The UK’s Ambassador to the Holy See, Co Down man Francis Campbell, has had to defuse a potentially explosive diplomatic scandal involving a mischievous memo and Pope Benedict.
The Foreign Office has apologised for a “foolish” document which suggested the Pope's visit to the UK could be marked by the launch of “Benedict” condoms. Called “The ideal visit would see...”, it said the Pope could be invited to open an abortion clinic and bless a gay marriage during his four-day visit to England in September.
The March memo was written by junior Foreign Office workers after a ‘brainstorming’ session over an itinerary for the ideal papal visit.
The Foreign Office said the junior civil servant who had written the paper, which was circulated to Government departments and leaked to a Sunday newspaper, had been moved to other duties.
Francis Campbell, Britain’s ambassador to the Vatican and a native of Rathfriland, is reported to have been sent to the Vatican to apologise on behalf of the Foreign Office.
Father Edward McGee, a spokesman for the Down and Connor diocese, said: “I think the Foreign Office have been in contact with the Vatican and Francis Campbell has been speaking to apologise for the memo. I will be waiting to see what the response to that will be from the Vatican.”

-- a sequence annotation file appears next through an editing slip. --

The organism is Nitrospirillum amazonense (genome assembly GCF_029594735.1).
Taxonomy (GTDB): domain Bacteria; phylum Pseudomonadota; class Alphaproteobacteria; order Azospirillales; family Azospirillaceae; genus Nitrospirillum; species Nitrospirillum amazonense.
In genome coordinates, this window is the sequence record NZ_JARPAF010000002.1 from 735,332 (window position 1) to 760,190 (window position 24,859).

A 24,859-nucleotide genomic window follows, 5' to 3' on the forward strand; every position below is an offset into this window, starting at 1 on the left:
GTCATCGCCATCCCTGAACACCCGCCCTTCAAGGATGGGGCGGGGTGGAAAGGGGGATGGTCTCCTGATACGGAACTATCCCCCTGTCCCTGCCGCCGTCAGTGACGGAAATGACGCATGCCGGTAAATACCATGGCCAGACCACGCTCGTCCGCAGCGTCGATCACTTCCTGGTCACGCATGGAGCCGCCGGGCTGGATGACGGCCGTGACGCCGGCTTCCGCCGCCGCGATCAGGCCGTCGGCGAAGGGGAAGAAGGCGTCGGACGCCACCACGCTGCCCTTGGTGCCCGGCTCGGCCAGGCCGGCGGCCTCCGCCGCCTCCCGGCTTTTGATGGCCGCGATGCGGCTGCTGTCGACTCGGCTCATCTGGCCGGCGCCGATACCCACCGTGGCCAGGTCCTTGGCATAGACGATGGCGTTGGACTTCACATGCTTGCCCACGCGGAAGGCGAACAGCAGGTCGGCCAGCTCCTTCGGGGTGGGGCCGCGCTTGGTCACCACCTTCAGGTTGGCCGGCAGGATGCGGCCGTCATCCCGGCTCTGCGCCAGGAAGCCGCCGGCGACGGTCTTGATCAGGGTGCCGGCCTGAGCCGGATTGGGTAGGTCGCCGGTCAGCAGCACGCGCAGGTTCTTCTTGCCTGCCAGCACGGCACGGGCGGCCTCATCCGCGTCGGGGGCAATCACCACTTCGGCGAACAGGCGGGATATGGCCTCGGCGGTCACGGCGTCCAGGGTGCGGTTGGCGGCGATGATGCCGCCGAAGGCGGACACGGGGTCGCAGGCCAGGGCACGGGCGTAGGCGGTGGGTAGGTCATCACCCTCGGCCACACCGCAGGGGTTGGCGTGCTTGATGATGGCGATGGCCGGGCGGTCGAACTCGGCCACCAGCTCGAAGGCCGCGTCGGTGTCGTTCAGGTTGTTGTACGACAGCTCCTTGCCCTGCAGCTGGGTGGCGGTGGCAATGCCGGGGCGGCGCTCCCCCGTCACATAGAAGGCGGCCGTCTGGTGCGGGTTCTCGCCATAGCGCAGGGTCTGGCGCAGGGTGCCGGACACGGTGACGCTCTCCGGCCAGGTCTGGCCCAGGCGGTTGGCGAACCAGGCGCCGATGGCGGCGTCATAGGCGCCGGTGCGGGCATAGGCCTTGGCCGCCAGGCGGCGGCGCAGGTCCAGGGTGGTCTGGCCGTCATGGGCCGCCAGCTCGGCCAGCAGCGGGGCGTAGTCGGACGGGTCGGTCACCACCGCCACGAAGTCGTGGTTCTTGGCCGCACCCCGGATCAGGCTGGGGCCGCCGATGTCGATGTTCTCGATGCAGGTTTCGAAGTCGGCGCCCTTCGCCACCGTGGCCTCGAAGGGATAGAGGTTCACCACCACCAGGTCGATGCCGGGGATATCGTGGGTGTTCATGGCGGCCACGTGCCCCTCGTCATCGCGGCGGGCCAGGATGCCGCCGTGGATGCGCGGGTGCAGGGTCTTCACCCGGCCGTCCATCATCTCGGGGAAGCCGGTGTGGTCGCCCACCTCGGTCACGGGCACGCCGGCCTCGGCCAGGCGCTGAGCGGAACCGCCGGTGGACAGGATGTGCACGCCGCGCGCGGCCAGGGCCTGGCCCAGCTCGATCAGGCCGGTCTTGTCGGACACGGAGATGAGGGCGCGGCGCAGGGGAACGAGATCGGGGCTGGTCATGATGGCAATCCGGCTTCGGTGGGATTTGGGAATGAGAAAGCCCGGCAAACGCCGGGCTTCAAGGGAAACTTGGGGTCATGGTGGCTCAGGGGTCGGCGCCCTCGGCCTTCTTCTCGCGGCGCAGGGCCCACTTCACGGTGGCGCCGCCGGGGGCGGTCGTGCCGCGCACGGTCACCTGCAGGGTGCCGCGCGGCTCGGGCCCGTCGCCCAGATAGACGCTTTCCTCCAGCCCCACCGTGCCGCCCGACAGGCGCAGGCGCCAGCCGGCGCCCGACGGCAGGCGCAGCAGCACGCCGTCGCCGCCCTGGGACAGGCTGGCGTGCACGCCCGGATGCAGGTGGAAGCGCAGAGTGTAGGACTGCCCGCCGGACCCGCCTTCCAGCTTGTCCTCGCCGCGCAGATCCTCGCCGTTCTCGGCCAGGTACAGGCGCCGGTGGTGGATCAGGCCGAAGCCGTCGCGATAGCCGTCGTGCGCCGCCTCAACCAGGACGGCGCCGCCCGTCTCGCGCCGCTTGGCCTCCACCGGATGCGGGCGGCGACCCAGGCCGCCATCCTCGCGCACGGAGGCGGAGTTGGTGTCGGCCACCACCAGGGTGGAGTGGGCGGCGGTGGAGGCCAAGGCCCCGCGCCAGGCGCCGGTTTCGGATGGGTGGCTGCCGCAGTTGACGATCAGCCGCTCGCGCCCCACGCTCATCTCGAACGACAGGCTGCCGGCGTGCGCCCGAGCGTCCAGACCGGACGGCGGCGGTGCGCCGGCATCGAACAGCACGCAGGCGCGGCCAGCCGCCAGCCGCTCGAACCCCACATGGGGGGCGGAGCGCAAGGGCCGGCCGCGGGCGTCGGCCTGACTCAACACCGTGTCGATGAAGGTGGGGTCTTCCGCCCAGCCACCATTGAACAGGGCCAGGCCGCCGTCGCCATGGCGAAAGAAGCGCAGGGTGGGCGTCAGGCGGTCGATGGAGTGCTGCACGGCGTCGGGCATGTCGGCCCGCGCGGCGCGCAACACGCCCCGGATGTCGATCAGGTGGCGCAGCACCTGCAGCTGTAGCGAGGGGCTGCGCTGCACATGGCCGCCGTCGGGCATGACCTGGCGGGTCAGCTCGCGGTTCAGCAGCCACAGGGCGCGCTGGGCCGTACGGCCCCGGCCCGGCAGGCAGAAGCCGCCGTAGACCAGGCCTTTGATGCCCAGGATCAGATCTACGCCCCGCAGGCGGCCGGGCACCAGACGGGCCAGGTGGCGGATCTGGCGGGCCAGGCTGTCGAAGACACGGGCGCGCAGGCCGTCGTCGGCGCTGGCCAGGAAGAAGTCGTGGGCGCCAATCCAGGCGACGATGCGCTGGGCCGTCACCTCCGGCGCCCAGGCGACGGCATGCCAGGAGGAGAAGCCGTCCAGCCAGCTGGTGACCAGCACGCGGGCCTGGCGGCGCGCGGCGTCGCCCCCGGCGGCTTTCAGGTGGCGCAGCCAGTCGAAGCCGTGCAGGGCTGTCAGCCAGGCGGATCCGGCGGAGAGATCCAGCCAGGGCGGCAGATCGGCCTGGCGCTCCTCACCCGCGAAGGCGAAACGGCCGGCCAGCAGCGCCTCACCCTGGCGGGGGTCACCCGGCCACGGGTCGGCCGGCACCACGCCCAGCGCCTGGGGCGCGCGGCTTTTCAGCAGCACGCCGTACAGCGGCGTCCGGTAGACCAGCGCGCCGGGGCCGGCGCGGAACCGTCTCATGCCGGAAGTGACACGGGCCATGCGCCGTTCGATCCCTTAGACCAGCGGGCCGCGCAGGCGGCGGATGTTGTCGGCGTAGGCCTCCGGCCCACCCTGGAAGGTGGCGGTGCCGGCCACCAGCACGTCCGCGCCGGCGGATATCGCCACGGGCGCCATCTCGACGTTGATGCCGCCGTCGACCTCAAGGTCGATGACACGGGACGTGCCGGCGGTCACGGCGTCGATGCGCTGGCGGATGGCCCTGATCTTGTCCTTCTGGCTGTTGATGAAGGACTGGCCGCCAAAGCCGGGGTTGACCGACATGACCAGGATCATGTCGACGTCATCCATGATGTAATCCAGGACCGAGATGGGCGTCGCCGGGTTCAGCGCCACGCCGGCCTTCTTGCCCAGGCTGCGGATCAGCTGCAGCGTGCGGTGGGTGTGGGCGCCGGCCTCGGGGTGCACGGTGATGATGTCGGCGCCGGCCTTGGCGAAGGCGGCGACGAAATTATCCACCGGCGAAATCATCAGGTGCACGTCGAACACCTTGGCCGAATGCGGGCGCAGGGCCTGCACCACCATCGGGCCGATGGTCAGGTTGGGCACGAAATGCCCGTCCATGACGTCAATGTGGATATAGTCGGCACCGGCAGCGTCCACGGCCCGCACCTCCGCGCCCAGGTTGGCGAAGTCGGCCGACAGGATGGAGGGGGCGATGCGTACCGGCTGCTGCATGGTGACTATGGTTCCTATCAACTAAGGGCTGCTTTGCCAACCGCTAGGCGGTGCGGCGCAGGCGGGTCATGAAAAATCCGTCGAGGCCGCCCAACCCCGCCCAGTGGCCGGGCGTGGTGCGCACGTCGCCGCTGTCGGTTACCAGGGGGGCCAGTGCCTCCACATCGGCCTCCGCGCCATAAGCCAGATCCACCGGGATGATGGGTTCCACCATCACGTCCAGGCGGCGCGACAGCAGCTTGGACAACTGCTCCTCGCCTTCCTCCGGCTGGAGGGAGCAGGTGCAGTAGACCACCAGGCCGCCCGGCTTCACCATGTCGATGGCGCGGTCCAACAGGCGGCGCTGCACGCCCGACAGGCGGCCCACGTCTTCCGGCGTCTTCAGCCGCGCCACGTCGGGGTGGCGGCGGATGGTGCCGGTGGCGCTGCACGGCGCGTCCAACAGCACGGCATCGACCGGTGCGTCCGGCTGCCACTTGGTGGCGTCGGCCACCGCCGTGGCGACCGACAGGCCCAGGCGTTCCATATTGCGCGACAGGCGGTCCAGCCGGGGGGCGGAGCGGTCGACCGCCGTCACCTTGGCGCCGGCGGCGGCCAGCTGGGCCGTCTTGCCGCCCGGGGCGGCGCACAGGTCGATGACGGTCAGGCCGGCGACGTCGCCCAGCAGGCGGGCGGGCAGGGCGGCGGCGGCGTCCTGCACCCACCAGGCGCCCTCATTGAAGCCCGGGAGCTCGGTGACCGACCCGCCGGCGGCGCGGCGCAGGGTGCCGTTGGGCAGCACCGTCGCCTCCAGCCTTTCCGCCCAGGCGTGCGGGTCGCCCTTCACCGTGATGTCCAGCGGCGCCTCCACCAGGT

A Foreign Office statement said: “This is clearly a foolish document that does not in any way reflect UK Government or Foreign Office policy or views. Many of the ideas in the document are clearly ill-judged, naive and disrespectful. The text was not cleared or shown to ministers or senior officials before circulation.”
The Vatican has not made an official comment but Cardinal Renato Martino, former head of the Vatican’s Pontifical Council for Justice and Peace, said: “The British Government has invited the Pope as its guest and he should be treated with respect. To make a mockery of his beliefs and the beliefs of millions of Catholics, not just in Britain but across the world, is very offensive indeed.”